Glued and caulked joints and seams make the room almost airtight.

Insulation, a dedicated HVAC system, and an electrical sub-panel installed.

The room encased in plywood to stiffen and strengthen the shell.

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Two layers of sheetrock glued and screwed over the plywood.

The rest of the initial room-construction details involved a number of steps designed for sound isolation and strength. The walls and ceiling would consist of three layers: one of plywood and two of drywall. The layers would all be glued and screwed together, creating a very rigid, massive wall system. The flooring would be comprised of multiple layers as well, and all seams throughout the room’s shell would be filled, creating essentially an airtight room.

Speaking of air, it gets hot and humid in the South, so I had a dedicated HVAC system designed strictly for the room. A generous number of air vents were specified to reduce air velocity and thereby lower noise.

Electricity was another area I concentrated on. Two dedicated 20A lines were run using 10AWG Romex for the audio gear. Two dedicated 15A circuits, with multiple outlets on each line, were installed strictly for adherence to local codes and would be used for non-audio-related devices. Finally, one 240V line was also installed just in case a large amplifier was in for review that required such service. Shunyata Research Venom outlets were brought in for the equipment area. A 90A sub-panel to power all of this was located in the back corner of the room so that I’d have quick access to all the electrical circuit breakers.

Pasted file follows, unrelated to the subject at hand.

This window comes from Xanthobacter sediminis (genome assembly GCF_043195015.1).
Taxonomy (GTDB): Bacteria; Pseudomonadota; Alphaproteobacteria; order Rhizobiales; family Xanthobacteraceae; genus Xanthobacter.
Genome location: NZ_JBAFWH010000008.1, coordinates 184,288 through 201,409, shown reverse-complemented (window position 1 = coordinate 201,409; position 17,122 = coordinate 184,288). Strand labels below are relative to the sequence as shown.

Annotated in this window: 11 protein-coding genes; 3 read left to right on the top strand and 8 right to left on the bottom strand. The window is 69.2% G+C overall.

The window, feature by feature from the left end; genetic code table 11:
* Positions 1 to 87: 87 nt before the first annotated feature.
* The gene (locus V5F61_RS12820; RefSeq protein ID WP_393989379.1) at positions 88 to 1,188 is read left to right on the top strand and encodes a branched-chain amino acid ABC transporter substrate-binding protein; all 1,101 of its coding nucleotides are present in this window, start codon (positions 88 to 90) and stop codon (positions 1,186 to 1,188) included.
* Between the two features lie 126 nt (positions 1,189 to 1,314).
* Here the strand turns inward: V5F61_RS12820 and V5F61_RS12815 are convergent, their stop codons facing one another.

Acoustic design -- the real heavy lifting

To create an ideal listening space the acoustic properties of the room would be the most important single area to address. Although I knew I wanted the room to be acoustically as neutral as possible, I had a list of strict requirements regarding the individual or firm I’d bring in to do the job. One prerequisite was that whoever did the acoustical design not sell room treatments or be affiliated financially with any company that does. I wanted someone with no interest one way or the other with the number of acoustical products prescribed for the room. I’ve experienced a number of listening rooms that were chock-full of absorbers and diffusers of all types but whose sound was sub par. I’ve often asked myself if the room treatment was applied according to a diagram with pre-prescribed "solutions," or, worse, randomly.

What I did want was someone who would actually measure the room, had the knowledge and experience to interpret these measurements, could prescribe solutions based on correcting the actual acoustical flaws in the room, then measure the room afterwards to verify that the results obtained actually corrected the problems. After researching a list of candidates I’d been referred to by industry folk or found via my own research online, I encountered Terry Montlick. His knowledge and experience were impressive, and his business model fit my requirements -- he sells only his services, no products. As an introduction to Terry and his services, I asked him to explain how he became involved in the field and a bit about his background: